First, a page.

Acne medication linked to teenager's death

A teenager died when he suffered a suspected allergic reaction after taking acne medication for the first time, it emerged today.

An inquest into the death of talented rugby player Shaun Jones, 14, of Rhydyfelin, Pontypridd, south Wales, has been opened and adjourned.

Shaun's father Graeme Jones told BBC news online: "He was popular with the girls and had a couple of spots, so the doctor gave him some antibiotic acne tablets. A lot of his friends are taking them.

"It was the first time he'd taken them and he developed breathing difficulties. We called 999 and he went to hospital - but it was too late. The doctors couldn't save him."

Mr Jones said he did not blame the doctor who gave his son the tablets and added: "It was just one of those terrible things."

He declined to name the acne treatment until medical tests are completed.

Local Councillor Teresa Bates said: "I understand he had acne and was given medication and had a massive allergic reaction to it.

"I know his grandmother, and the family is devastated. So is the whole community."

Cllr Bates, a governor at Hawthorn High School, Pontypridd, which Shaun attended, said: "Everyone knows everyone here and they are all in our sympathies."

A spokeswoman for Cardiff Coroner's Office confirmed that an inquest into Shaun's death had been opened and adjourned.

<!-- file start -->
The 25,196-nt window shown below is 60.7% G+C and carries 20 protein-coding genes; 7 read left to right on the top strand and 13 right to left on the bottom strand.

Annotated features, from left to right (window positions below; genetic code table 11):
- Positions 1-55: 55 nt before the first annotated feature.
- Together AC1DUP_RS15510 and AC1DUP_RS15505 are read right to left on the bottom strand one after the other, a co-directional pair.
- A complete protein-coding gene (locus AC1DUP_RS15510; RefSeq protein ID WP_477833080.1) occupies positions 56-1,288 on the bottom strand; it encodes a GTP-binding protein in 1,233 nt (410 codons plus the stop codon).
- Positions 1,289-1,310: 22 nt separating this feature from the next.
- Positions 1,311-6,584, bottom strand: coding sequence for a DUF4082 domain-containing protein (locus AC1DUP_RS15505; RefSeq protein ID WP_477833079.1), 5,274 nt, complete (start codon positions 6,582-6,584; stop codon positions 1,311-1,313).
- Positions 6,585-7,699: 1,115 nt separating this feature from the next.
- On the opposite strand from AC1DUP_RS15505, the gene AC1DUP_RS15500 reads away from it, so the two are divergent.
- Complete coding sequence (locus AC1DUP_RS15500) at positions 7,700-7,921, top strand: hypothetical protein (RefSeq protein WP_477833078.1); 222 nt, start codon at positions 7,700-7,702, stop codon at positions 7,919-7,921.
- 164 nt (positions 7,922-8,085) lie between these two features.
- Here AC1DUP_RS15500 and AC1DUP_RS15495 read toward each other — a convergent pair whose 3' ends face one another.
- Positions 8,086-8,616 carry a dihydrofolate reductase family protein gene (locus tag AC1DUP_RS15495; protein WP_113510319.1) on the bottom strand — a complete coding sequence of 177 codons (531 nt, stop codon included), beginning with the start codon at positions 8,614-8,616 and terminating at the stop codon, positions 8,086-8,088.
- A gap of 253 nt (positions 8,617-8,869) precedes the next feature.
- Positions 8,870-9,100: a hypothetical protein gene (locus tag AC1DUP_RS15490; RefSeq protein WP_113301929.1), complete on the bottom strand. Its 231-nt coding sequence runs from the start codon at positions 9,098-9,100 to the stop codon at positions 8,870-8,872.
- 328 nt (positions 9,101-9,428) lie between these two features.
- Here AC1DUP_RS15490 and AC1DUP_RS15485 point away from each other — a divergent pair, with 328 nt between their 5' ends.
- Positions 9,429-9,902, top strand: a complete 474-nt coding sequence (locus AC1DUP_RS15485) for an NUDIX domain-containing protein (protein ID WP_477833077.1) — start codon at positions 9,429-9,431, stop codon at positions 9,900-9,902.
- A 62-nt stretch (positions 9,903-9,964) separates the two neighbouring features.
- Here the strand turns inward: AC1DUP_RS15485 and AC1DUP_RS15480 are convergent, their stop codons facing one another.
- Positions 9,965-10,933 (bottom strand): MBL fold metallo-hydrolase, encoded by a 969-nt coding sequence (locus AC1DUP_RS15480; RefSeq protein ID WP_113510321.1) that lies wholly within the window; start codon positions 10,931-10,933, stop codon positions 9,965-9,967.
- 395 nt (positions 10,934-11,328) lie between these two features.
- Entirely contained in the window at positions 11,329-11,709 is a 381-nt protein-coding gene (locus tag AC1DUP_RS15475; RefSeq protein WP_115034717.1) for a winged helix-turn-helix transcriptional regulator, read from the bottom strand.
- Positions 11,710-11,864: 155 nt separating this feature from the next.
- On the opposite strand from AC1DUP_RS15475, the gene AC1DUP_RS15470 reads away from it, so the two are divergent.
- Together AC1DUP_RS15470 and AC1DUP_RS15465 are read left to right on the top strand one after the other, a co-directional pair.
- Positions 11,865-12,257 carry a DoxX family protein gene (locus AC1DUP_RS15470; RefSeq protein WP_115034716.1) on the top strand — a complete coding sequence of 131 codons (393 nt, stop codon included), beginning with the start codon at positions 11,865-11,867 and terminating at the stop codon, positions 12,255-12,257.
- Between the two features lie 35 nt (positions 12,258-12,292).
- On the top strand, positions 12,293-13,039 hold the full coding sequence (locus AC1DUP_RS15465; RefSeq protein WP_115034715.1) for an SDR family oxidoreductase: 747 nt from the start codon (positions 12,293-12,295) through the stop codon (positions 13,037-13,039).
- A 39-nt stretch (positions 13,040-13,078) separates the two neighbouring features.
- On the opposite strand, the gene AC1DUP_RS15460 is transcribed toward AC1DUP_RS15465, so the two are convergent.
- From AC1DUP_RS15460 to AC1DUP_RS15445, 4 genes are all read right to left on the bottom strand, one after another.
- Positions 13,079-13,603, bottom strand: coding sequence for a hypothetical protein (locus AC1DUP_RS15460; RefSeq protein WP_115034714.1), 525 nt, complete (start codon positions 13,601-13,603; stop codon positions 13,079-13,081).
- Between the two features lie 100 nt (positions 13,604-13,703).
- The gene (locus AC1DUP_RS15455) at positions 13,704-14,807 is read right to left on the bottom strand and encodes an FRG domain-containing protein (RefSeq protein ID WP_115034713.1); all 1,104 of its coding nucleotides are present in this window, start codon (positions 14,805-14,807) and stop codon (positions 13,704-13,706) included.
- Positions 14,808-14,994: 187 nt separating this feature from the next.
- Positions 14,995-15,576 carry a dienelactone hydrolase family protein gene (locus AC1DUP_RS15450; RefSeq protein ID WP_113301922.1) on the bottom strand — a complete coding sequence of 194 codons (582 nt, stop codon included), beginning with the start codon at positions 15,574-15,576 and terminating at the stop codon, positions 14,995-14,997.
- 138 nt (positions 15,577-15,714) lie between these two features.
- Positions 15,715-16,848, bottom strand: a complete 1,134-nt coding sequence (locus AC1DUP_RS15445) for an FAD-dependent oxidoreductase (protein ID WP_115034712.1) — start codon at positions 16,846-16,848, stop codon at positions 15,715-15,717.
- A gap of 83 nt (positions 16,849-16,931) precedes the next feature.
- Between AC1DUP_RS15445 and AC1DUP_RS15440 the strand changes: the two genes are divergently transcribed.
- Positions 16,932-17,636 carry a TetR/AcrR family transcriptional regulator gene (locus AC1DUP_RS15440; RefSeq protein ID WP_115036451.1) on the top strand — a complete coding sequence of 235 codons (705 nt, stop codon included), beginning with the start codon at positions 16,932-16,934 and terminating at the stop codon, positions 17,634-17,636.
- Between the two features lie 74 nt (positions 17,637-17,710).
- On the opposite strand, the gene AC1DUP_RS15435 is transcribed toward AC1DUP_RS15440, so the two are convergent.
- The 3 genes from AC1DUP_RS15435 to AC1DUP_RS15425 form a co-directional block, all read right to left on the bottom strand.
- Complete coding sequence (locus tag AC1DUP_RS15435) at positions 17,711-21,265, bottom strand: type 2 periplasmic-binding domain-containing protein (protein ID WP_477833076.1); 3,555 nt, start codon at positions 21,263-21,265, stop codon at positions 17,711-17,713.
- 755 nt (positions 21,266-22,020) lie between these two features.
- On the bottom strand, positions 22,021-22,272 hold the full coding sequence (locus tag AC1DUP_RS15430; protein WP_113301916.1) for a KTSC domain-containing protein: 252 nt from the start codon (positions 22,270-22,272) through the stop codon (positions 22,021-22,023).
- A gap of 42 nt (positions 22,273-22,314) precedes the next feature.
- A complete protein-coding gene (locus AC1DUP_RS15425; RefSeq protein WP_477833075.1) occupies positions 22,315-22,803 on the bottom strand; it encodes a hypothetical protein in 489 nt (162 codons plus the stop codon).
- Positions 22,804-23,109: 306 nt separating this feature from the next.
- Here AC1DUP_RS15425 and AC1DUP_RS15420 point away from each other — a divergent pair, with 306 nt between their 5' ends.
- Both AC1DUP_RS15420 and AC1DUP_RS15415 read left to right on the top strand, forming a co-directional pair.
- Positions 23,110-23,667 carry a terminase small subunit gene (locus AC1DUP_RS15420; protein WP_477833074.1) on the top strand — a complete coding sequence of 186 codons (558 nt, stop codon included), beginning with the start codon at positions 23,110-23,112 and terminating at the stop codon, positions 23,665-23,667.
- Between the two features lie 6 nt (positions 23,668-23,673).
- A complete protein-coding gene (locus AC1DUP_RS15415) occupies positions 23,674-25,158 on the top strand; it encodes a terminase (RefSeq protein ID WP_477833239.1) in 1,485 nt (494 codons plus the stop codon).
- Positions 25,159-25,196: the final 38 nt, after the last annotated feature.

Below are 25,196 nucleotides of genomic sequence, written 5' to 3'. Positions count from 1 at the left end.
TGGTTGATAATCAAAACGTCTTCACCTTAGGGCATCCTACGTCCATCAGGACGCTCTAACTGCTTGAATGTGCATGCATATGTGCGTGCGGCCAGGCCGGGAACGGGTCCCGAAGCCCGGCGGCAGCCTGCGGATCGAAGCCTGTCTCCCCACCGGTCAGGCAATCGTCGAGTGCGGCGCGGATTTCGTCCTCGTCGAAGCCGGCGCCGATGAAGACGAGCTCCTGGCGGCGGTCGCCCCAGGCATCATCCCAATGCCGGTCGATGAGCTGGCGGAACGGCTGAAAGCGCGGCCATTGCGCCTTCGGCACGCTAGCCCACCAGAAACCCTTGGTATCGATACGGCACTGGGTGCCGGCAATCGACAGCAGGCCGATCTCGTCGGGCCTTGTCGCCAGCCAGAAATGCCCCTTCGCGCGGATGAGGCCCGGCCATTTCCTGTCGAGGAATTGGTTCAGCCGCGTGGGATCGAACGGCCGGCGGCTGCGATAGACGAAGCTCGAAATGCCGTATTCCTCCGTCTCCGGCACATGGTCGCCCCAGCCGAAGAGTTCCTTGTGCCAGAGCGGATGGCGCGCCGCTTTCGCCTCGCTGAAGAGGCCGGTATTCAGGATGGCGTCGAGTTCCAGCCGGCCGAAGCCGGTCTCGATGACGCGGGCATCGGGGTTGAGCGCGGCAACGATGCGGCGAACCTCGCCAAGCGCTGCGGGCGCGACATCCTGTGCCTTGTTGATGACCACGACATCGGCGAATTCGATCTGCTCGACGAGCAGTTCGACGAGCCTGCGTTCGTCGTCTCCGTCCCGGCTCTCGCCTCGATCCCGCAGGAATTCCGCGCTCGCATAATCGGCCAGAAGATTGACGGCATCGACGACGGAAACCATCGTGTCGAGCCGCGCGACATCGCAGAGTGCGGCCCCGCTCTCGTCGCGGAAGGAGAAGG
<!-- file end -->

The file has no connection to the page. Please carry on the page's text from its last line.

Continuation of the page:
Rhydyfelin RFC's Under 15s coach Dai Watkins, who knew Shaun for four years, said: "I am certain that this talented young man had a future in the game at the highest level, and that rugby's loss is heaven's gain."

Mr Watkins went on: "Shaun maintained his high standard of play and commitment throughout both club and schools district rugby.

"Shaun was extremely strong, fit, committed and a quiet young man within the district and club squads.

"He had a hunger for the game and set himself high expectations and standards and was a privilege and pleasure to coach, know and call a friend.

"Shaun possessed a rare quality, which you normally tend to see at the highest level of the game, it is the Jekyll and Hyde quality.

"He could go from the quietest gentleman, off the pitch to a young man who thrived in the big hits and physicality around rucks and mauls, loving the rough and tumble aspect of the game."